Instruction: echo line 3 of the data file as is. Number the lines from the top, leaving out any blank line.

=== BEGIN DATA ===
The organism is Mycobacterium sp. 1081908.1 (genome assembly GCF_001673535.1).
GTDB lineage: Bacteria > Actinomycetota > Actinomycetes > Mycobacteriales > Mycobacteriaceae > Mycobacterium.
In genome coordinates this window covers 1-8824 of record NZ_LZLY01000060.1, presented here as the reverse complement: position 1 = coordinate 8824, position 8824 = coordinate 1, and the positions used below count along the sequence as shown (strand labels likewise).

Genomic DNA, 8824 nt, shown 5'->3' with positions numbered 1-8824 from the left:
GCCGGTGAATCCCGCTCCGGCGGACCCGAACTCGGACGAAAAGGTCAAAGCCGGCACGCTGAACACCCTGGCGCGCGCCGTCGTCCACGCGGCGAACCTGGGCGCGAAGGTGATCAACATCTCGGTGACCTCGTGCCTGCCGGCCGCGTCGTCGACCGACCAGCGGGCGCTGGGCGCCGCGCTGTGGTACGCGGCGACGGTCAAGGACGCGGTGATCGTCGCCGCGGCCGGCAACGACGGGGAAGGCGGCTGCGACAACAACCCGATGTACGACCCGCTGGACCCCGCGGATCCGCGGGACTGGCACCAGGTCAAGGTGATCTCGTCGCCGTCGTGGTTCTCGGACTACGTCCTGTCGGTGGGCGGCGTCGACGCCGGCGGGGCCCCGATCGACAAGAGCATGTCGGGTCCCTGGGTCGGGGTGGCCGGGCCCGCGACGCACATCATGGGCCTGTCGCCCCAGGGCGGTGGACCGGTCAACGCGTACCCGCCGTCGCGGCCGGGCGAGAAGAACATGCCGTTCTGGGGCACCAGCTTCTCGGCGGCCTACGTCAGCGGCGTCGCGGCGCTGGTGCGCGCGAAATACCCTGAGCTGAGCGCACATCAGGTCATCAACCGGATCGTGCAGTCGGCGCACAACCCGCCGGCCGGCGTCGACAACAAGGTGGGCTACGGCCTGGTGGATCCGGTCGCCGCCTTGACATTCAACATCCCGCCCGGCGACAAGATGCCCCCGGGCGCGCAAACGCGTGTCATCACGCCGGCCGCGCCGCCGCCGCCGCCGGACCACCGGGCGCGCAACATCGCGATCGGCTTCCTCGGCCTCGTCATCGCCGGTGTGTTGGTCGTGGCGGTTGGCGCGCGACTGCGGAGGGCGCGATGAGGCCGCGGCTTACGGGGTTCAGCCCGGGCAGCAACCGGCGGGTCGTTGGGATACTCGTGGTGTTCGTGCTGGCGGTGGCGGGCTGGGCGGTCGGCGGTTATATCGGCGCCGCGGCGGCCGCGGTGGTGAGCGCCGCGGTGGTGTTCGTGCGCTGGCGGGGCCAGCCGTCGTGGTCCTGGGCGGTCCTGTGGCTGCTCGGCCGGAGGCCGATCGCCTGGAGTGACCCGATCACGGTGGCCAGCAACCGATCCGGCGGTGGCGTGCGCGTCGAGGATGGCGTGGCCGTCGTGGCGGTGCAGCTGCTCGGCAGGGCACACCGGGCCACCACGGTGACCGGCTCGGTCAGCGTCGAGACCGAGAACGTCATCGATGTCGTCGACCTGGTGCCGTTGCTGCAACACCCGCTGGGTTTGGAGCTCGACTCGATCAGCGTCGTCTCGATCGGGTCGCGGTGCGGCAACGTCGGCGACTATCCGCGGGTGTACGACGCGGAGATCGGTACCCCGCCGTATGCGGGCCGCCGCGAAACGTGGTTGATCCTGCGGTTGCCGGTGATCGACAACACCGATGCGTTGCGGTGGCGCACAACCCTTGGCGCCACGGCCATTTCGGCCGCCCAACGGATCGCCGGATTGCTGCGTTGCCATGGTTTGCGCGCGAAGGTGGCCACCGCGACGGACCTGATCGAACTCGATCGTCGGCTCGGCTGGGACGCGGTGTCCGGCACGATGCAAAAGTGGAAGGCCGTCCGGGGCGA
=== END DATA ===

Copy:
In genome coordinates this window covers 1-8824 of record NZ_LZLY01000060.1, presented here as the reverse complement: position 1 = coordinate 8824, position 8824 = coordinate 1, and the positions used below count along the sequence as shown (strand labels likewise).